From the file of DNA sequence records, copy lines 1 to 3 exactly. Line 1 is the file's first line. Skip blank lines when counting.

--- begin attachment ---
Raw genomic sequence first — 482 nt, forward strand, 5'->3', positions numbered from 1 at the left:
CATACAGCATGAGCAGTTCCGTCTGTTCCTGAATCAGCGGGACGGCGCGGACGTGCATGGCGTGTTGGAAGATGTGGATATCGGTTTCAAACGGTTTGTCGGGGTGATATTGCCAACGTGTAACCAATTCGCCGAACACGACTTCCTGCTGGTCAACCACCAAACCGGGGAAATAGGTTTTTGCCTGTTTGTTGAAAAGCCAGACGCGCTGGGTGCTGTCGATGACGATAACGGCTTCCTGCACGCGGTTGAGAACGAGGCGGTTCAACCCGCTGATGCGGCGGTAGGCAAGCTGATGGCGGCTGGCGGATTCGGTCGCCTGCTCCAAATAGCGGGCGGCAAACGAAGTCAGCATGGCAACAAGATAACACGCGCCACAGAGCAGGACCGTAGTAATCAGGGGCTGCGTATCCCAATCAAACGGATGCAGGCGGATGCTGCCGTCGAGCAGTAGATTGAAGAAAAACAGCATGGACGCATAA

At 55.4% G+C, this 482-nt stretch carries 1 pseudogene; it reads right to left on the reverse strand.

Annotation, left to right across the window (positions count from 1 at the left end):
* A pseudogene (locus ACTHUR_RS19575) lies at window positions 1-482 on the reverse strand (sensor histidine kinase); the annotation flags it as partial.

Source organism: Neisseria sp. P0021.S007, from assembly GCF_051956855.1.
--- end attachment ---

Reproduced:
Raw genomic sequence first — 482 nt, forward strand, 5'->3', positions numbered from 1 at the left:
CATACAGCATGAGCAGTTCCGTCTGTTCCTGAATCAGCGGGACGGCGCGGACGTGCATGGCGTGTTGGAAGATGTGGATATCGGTTTCAAACGGTTTGTCGGGGTGATATTGCCAACGTGTAACCAATTCGCCGAACACGACTTCCTGCTGGTCAACCACCAAACCGGGGAAATAGGTTTTTGCCTGTTTGTTGAAAAGCCAGACGCGCTGGGTGCTGTCGATGACGATAACGGCTTCCTGCACGCGGTTGAGAACGAGGCGGTTCAACCCGCTGATGCGGCGGTAGGCAAGCTGATGGCGGCTGGCGGATTCGGTCGCCTGCTCCAAATAGCGGGCGGCAAACGAAGTCAGCATGGCAACAAGATAACACGCGCCACAGAGCAGGACCGTAGTAATCAGGGGCTGCGTATCCCAATCAAACGGATGCAGGCGGATGCTGCCGTCGAGCAGTAGATTGAAGAAAAACAGCATGGACGCATAA

At 55.4% G+C, this 482-nt stretch carries 1 pseudogene; it reads right to left on the reverse strand.